By Thea Srinivasan
This is going to be really strange to say, but seeing a child grow up within a matter of one volume makes enjoy this manga even more. It’s a really bad thing to say when everything is falling apart for one character, but I think that brings more emotion within the reader themselves. It’s almost like they’re a spectator for the godlike author. But really, what I’ve read in one volume makes me hope for more to come.
The Water Dragon’s Bride is about a little girl named Asahi and she gets transported to another world after she accidently trips in a pond in her backyard. The world appears to be without modern technology and there she meets a little boy named Subaru. While trying to figure out how to get home, Subaru takes her to his home and begs his mother to accept her until she is able to get back home. While Subaru’s mother does so, she ends planning a ceremony where she sacrifices Asahi to be the bride of the Water Dragon. Needless to say, Subaru becomes unhappy after her disappearance in the water and Asahi now has to deal with an apathetic water god whom she feels is a monster. As the two move on with their lives, Subaru struggles to find a way to bring Asahi back and Asahi struggles with trying to find her way back to her mommy and daddy.
I really liked the premise so far. It’s darker than the usual shoujo manga style as we see Asahi struggle with dealing with Subaru’s mother, an apathetic god and the idea of her whole world no longer existing. When is it ever a good idea to sacrifice a little girl to a disinterested god? To me, that seems a little traumatizing. But what makes me love this story a little more is the fact that we see both of these kids push their limits to make their goals come true. I don’t think I’ve ever seen kids with this much grit and stubbornness. Add on the fact that Subaru has such a strong crush on Asahi and Asahi just speaks her mind gives even more emphasis that the innocence still exists within both kids and is most likely going to chip away as they experience more with the Gods and the village where Subaru from.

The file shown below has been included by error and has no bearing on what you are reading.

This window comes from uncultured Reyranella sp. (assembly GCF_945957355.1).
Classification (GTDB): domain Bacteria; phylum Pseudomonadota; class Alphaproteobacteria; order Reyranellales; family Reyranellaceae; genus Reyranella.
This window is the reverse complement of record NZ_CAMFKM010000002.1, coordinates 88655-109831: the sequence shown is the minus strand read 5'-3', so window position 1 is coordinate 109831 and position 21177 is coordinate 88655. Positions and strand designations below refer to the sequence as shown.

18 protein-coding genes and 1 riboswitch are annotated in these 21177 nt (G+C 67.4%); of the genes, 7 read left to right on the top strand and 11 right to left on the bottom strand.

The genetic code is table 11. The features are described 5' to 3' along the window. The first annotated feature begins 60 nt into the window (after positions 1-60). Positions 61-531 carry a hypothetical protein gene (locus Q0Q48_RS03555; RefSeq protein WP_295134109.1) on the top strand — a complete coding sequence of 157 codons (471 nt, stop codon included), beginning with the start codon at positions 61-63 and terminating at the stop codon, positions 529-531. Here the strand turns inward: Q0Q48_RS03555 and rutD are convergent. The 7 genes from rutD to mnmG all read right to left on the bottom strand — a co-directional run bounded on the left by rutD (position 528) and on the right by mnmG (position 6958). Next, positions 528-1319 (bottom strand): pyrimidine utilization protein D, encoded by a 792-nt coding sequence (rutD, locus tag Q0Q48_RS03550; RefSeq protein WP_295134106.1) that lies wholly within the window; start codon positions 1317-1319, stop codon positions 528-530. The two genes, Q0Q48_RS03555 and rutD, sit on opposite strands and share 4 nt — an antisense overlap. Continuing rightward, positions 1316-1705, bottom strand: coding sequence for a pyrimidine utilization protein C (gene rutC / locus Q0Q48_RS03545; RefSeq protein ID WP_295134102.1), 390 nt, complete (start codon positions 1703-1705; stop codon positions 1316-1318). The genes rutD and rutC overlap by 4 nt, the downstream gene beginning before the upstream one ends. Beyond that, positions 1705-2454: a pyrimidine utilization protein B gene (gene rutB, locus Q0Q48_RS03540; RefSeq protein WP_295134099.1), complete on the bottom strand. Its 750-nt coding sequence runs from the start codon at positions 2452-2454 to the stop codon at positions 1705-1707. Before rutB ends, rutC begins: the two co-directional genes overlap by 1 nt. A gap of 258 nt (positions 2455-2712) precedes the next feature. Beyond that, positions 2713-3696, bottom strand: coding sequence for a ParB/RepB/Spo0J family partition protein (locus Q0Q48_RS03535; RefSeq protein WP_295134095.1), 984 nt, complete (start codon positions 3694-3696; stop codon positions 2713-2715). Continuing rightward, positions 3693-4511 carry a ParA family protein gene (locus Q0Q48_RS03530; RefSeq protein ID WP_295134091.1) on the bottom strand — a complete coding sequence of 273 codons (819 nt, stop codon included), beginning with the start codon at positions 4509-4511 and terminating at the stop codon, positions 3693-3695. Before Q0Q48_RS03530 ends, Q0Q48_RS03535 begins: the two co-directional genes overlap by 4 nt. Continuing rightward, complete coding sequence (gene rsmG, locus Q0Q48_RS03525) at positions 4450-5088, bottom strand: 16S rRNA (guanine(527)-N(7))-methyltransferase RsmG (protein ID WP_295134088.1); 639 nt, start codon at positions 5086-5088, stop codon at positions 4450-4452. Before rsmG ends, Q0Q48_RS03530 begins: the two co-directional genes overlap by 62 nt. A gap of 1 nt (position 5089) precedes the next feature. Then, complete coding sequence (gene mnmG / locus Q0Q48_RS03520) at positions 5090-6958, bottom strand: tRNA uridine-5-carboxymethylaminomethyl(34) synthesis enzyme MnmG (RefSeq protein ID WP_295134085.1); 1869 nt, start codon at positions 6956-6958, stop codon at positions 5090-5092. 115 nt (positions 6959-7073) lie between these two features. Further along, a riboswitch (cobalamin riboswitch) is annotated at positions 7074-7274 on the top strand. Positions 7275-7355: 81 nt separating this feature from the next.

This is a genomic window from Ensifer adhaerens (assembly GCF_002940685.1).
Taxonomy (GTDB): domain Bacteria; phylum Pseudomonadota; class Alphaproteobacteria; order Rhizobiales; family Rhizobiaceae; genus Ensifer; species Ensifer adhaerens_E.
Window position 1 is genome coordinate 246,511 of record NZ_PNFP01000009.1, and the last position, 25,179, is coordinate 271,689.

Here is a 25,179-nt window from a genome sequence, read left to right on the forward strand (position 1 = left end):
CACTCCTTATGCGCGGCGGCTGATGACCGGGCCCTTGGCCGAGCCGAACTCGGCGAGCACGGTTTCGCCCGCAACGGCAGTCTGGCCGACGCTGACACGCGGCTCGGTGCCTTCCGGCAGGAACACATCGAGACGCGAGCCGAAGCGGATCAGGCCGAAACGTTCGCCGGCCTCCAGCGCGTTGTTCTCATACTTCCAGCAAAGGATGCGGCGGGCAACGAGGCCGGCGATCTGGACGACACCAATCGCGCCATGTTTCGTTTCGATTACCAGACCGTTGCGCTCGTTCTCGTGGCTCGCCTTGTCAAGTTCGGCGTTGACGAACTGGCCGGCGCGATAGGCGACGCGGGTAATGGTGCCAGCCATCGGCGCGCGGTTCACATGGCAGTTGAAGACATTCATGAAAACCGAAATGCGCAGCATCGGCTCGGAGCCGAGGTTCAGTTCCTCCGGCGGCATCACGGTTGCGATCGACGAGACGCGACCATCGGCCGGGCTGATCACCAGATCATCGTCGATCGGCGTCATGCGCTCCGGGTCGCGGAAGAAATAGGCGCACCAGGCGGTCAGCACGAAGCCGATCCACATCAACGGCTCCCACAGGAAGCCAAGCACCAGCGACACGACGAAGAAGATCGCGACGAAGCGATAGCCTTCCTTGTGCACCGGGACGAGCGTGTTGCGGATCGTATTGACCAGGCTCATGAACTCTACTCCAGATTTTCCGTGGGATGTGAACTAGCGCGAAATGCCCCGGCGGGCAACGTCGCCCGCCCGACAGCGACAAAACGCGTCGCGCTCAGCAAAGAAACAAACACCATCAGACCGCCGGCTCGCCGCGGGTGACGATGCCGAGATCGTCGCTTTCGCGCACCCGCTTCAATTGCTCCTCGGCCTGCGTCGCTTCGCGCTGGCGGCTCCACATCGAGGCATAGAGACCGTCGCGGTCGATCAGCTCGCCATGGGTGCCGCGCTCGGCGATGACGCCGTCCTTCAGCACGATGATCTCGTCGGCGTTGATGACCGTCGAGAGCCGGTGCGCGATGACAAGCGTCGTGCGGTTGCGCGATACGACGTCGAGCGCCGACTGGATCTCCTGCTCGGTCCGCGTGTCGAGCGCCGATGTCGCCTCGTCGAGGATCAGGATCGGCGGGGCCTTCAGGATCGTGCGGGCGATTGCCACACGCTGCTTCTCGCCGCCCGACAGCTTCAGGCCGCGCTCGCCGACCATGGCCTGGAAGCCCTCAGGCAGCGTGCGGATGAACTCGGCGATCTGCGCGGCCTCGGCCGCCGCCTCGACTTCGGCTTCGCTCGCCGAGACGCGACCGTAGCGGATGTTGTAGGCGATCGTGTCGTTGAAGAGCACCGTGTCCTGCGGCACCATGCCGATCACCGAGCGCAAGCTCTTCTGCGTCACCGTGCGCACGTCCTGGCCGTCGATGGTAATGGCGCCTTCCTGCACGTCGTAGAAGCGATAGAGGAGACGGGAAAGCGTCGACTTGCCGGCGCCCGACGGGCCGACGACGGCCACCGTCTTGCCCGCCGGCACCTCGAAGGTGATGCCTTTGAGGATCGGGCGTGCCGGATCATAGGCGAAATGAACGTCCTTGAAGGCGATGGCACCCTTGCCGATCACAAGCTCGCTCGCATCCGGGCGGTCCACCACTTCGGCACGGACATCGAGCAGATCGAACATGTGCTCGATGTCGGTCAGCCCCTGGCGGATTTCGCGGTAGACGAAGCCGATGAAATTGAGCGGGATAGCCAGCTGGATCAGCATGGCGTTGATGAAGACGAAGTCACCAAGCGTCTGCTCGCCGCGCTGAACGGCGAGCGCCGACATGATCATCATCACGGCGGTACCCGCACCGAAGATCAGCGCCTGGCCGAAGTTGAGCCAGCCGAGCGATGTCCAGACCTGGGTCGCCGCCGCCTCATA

Although the Water Dragon is seemingly careless with Asahi, he does find himself intrigued by her innocent, open-spoken nature. But even then, that isn’t enough for him to really care and I think that’s what makes him a great shoujo manga character without stuck to one archetype. He’s never going to fully love her yet he still is fond of a new toy coming into his life.
I’m also really pleased with the art style of the characters. The unique fluidity matched with the sharp attention to the person’s face makes a lot of the scenes character driven. Unfortunately, with that being said, I also have to criticize on the fact that there’s not a lot of emphasis on the setting except in a few moments that build up to a certain climax. With that being said, I do think that emphasis on the setting right before the next movement brings even more tension to what happens next for all the characters.
While I don’t have a lot to say about this manga, I am very pleased on how it’s coming out so far. There are a few hints of typical shoujo manga archetypes, but the moments are so small that it reminds me that this manga is veering away from the usual style. I really hope the future volumes carry this on and I honestly cannot wait to review the next few volumes. For anyone who wants a slightly dark yet adventurous manga with a dose of harsh realities, then this manga will definitely treat the reader’s mind and heart all the way without being smothered in gaudy romance.
The Water Dragon’s Bride vol. 1